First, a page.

MCM: Rhys Ifans

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Today we take a look at the historical costume films and TV shows of Welsh actor, Rhys Ifans!

 

Dancing at Lughnasa (1998)

Set in Ulster in 1936, the film was based on a play of the same name. Rhys Ifans plays Gerry Evans, the source of much of the central characters’ angst.

 

Vanity Fair (2004)

We had a lot to say in our podcast about the high collars and cravats in this film.

 

Elizabeth: The Golden Age (2007)

Ifans plays the fictionalized leader of the Babington Plot to overthrow Queen Elizabeth I.

 

Nanny McPhee Returns (2010)

The follow-up film in the Nanny McPhee franchise, packed with stars from top to bottom. Rhys Ifans plays the bad guy, Uncle Phil.

 

Anonymous (2011)

“Pretty but dumb” is about all we had to say for this film. It attempts to give credence to the idea that Shakespeare wasn’t the author of his plays, and well, has some fun with that historical conspiracy theory.

 

Neverland (2011)

A miniseries reimagining of the Peter Pan story with Ifans as Jimmy Hook, the leader of a street gang that winds up in a strange alternate world after a mishap with a stolen glowing orb.

 

Madame Bovary (2014)

Ifans plays the villain Monsieur Lheureux, in this 2014 adaptation of the classic novel by Flaubert.

 

Serena (2014)

“Depression-era South Carolina” … *yawn* I’m not sure I’ll be going out of my way to watch this one.

 

Misbehaviour (2020)

I can’t wait to watch this one! It’s about the 1970 Miss World pageant and the women that infiltrate it to shut it down.

 

Last Call (2020)

The last days of poet Dylan Thomas’ life. Looks depressing.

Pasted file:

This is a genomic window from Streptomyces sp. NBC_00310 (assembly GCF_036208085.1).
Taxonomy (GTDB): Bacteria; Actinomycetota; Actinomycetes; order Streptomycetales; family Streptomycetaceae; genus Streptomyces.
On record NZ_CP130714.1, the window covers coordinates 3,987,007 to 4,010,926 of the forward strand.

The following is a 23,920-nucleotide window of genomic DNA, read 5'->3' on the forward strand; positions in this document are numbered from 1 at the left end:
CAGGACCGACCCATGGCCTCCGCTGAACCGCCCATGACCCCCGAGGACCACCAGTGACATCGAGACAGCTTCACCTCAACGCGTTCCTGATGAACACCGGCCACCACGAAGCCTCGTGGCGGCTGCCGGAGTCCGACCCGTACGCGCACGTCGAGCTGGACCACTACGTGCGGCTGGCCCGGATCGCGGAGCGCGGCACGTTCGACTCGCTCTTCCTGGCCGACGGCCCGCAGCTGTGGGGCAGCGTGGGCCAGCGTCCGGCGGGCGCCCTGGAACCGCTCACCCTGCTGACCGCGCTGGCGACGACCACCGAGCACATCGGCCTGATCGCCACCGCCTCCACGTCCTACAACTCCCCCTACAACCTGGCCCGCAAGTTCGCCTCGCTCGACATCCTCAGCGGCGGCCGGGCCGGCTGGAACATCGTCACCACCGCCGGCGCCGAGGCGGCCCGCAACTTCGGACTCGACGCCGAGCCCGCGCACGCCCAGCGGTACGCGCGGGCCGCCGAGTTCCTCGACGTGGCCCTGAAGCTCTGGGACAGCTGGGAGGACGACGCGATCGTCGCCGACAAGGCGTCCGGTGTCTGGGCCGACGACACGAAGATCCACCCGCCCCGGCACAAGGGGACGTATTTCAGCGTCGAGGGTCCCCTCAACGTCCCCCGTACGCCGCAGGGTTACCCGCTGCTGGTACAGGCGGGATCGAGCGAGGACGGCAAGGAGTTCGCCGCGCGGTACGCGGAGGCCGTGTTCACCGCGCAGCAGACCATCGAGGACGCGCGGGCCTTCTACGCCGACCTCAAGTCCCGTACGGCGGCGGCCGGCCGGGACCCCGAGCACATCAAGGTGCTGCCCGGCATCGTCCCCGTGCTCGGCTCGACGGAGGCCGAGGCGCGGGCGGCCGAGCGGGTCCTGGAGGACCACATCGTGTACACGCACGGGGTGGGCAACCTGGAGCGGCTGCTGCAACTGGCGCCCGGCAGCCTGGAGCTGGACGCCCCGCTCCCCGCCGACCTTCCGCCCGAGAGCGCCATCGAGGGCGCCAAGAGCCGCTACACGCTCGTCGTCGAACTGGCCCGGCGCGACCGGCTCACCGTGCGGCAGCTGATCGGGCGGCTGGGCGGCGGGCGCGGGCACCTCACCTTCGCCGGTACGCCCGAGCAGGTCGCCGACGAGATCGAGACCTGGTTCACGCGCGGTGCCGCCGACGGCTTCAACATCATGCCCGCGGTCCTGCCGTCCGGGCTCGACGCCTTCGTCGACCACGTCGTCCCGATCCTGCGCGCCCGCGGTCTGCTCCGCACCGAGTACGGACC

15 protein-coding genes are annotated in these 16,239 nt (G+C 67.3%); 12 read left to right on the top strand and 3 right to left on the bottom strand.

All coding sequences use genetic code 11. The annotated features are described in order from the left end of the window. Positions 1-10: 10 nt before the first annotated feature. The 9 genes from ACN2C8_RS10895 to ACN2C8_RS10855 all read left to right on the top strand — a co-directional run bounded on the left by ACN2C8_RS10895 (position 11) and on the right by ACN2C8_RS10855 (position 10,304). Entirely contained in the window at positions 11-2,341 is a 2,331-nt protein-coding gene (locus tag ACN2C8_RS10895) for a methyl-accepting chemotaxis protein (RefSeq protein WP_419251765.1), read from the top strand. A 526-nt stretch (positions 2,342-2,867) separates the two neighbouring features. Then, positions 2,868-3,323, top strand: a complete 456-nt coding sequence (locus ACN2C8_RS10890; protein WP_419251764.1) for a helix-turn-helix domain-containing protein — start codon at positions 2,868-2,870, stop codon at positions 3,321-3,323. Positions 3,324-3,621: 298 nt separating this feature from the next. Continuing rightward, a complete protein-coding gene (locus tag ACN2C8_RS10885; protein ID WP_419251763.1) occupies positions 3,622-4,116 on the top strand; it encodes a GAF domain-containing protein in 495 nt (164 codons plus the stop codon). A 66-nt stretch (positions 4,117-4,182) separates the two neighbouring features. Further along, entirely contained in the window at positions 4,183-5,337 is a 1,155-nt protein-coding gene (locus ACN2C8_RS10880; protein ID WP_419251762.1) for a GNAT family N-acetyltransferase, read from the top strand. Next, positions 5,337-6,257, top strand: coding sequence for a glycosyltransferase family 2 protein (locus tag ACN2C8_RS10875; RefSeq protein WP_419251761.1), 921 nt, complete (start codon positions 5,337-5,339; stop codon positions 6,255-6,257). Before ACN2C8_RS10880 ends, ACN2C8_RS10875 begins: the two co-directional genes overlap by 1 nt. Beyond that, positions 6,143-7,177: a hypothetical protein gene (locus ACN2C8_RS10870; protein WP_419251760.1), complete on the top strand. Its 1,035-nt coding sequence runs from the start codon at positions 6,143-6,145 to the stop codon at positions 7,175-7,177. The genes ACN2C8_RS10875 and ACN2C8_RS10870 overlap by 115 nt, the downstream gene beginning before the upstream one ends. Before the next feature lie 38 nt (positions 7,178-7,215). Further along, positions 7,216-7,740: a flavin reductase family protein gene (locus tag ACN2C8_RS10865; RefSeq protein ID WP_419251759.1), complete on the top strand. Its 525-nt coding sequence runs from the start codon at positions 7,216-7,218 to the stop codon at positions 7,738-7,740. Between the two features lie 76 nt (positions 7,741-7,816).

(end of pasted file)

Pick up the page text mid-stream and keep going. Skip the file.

The King’s Man (2021)

Rhys Ifans is Rasputin in what is starting to shape up to be a glorious trash fire of a film.

 

 

Are you a fan of Rhys Ifans? Tell us your favorite roles in the comments!

10 Responses

  1. susan l eiffert

    Big fan of his here, though I’ve only seen his movies taking place in the present day. I first noticed him as the doofus roommate in Notting Hill. But in a subsequent movie – something about a chair and balloons – I guess he was a doofus there, too – I realized he’s charming and actually rather sexy. Thanks for this post Sarah Lorraine, and give SF a kiss for me – I miss my old home.

    Reply
    • Siobhan S

      You are referring to Danny Deckchair, a silly but much-beloved movie in our home. You perfectly describe his charm in that Aussie movie, where he is paired with Eowyn herself (Miranda Otto).

      Reply
  2. florenceandtheai

    I see Rhys, I click, I say “diolch.” Not a period film, but he was a hoot in The Replacements.

    Reply
  3. Jennie Gist

    What, no Pirate Radio? (aka The Boat That Rocked). He wears flamboyant 60’s duds as Gavin the celebrity DJ. Great ensemble cast, wonderful 60’s soundtrack.

    Reply
  4. Lily Lotus Rose

    Waiting with baited breath for The King’s Man and Misbehaviour. I loved Anonymous, and by loved I mean I laughed and cringed through the whole film. (It helped that I saw it on the big screen.) My fave here is Vanity Fair because of James Purefoy (sigh), although the movie was good all-around. I think I’ve picked up Serena from the DVD section at my public library at least a dozen times, and I’ve still never checked it out… Rhys Ifans is a good actor, and I think he’s better looking than these pictures demonstrate. Also, Pirate Radio was a hoot!

    Reply
  5. Lisa McAnally

    Saw Last Call back in 2016 at a film festival when it had a different title. It was amazing. Plus, the director walked by my house when my dog ran out and he liked her…

    Reply
  6. Bea

    Honestly, in some of those shots, he looks like Paul McGann. It’s rather disturbing.

    Reply
  7. SarahV

    Not a Frock Flick, but I thought he was dreamy and so very, very desirable in The Five Year Engagement . What can I say, I am a sucker for a tall, professorial Welshman dressed in tweed.

    Reply
  8. Karin

    Also looking forward to Misbehaviour. There was a documentary about the pageant and what happened not too long ago, and there are a lot of interesting angles to the story.

    Reply

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